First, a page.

since no man should give up his freedom to judge and to think as he pleases, and since everyone by natural right is the master of his own thoughts, total failure will attend any attempt in a commonwealth to compel men to speak only as prescribed by their sovereign and to forget their various and contrasting opinions. (Spinoza 1989: 292)

Jumping forward more than four hundred years, the era of the internet provides opportunities for open access and information sharing, for self-improvement as well as for the democratic giving and sharing of information on a scale that Spinoza could hardly have dreamed of. It is interesting, therefore, that among radical proponents of internet openness, the Dutch philosopher's liberal thoughts on intellectual freedom and intellectual property have become revitalized as an alternative to the state-governed and ideologically moderate ideas of Bildung, outlined above. The slogan of the French Revolution, "Liberté, égalité, fraternité," might seem anachronistic today, but it somehow keeps showing up in the more far-reaching and categorical visions and ideas on file sharing. However, even though national and international laws on the limitations and boundaries of the net are thought of as being founded on this slogan, this does not quite seem to be the case when it comes to copyright and intellectual property. Even as the state supports the spreading of information and knowledge it still finds a need to structure and control the sharing and the contents of those shared files. With the aim of protecting the rights of creators of literary works of art, music albums, scientific articles etc., both the European idea of droit moral and its American counterpart of intellectual property work against total web freedom. Furthermore, pornographic websites, pedophilia websites, racial and hate-crime websites are only some of the criminalized segments that are not included (and rightly so, in our opinion) in the original idea of Bildung for everyone.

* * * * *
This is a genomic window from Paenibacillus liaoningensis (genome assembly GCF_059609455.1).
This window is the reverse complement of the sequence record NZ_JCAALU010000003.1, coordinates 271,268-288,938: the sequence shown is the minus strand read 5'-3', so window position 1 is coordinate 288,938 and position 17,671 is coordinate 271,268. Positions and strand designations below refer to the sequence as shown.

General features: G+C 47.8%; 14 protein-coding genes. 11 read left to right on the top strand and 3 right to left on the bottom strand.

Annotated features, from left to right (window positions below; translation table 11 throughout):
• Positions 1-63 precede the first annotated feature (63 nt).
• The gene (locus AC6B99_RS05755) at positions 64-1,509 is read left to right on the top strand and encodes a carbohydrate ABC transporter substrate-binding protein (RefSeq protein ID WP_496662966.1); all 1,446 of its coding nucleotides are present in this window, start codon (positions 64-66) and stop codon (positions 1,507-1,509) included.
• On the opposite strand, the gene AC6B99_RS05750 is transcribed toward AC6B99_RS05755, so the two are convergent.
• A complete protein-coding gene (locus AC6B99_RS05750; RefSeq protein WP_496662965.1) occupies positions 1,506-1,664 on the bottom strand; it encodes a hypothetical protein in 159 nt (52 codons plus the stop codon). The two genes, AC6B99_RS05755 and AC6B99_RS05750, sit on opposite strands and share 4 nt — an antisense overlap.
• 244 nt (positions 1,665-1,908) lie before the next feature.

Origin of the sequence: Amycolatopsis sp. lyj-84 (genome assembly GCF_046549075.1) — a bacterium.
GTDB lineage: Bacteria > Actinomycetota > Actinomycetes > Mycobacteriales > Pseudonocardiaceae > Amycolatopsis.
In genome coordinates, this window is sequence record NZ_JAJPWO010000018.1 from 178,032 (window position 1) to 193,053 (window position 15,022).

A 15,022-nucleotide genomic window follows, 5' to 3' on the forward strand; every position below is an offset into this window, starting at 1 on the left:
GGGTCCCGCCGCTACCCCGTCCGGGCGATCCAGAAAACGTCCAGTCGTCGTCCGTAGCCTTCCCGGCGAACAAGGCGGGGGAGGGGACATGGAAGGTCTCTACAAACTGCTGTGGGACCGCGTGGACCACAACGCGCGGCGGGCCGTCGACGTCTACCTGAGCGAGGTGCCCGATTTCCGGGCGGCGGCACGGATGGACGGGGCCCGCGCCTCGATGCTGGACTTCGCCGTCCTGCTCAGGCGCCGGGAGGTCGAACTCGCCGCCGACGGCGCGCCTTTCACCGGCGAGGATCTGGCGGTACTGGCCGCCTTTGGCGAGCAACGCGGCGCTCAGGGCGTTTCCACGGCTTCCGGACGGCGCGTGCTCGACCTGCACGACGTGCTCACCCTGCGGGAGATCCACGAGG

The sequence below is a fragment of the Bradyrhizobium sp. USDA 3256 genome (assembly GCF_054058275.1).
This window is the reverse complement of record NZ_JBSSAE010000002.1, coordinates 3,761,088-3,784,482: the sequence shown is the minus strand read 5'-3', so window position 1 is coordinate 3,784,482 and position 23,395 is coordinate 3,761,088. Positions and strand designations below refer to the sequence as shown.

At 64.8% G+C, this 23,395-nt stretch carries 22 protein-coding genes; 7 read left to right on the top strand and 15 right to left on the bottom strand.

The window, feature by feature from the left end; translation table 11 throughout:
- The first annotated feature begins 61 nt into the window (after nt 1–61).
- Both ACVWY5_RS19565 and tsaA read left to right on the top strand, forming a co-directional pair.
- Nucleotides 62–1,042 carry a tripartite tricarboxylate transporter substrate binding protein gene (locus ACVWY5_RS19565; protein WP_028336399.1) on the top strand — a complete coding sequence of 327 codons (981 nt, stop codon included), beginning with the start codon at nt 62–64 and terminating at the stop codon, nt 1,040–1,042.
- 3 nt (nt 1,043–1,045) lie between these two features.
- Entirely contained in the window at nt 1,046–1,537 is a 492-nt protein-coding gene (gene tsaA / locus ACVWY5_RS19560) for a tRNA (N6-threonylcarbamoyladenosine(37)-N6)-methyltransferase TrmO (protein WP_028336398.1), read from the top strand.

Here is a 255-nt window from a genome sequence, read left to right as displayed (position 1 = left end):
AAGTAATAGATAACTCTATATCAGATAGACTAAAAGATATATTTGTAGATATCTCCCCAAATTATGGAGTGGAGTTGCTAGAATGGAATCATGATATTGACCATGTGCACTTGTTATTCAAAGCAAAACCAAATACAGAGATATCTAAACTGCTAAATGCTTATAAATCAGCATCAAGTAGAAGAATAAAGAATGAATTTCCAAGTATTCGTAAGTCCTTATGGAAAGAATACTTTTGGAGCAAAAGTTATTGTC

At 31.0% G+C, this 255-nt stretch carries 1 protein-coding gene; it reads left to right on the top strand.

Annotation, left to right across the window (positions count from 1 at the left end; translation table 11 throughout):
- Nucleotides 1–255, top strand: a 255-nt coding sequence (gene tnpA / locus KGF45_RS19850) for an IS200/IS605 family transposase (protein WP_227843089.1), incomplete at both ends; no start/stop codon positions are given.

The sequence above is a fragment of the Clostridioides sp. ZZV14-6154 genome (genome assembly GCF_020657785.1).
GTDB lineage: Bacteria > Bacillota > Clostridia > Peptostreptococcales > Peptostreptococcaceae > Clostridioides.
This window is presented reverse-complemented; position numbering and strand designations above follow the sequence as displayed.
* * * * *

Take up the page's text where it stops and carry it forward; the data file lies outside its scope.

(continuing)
We can only speculate about what Spinoza would have thought of the internet, but we suggest that he would surely have supported free access and freedom of speech and thus a much broader and harder-to-control spreading of Bildung. This was and is what the so-called web-techies or web pirates fight for in today's global internet-governed world. In the contemporary context, belief in the slogan of the French Revolution gets translated into the belief in the democratic power of and relationship between people on the internet. But the ideas and consequences are even more politically, ideologically and culturally radical. In its core, the vision is absolute power to the people and their 'unalienable' rights to seek and gain access to every piece of information or file they would like to look at. The founder and spokesperson of the groundbreaking free file-sharing site, Pirate Bay (which was launched in 2003 from Sweden), Peter Sunde, explains the basic ideology behind the site:

Of course people have to have a system in place to be able to share and every country will have to do what they want surrounding that, as long as they don't infringe on the freedom of speech and access to knowledge. Which kind of sets the barrier quite high. This idea has been discussed for hundreds of years. (Sunde 2010)

Pragmatically, Spinoza acknowledged that most restrictions on freedom of speech and access to information would be a danger to the well-being of society. True Bildung to Spinoza was based on freedom – ideologically and ontologically. Thus, the state must be ready to live with the sometimes potentially subversive results of such basic freedom. Again, Peter Sunde repeats this idealism: "Not everything people do is good – people make Coca Cola and some people want it and some people don't, but we don't outlaw it" (Sunde 2010).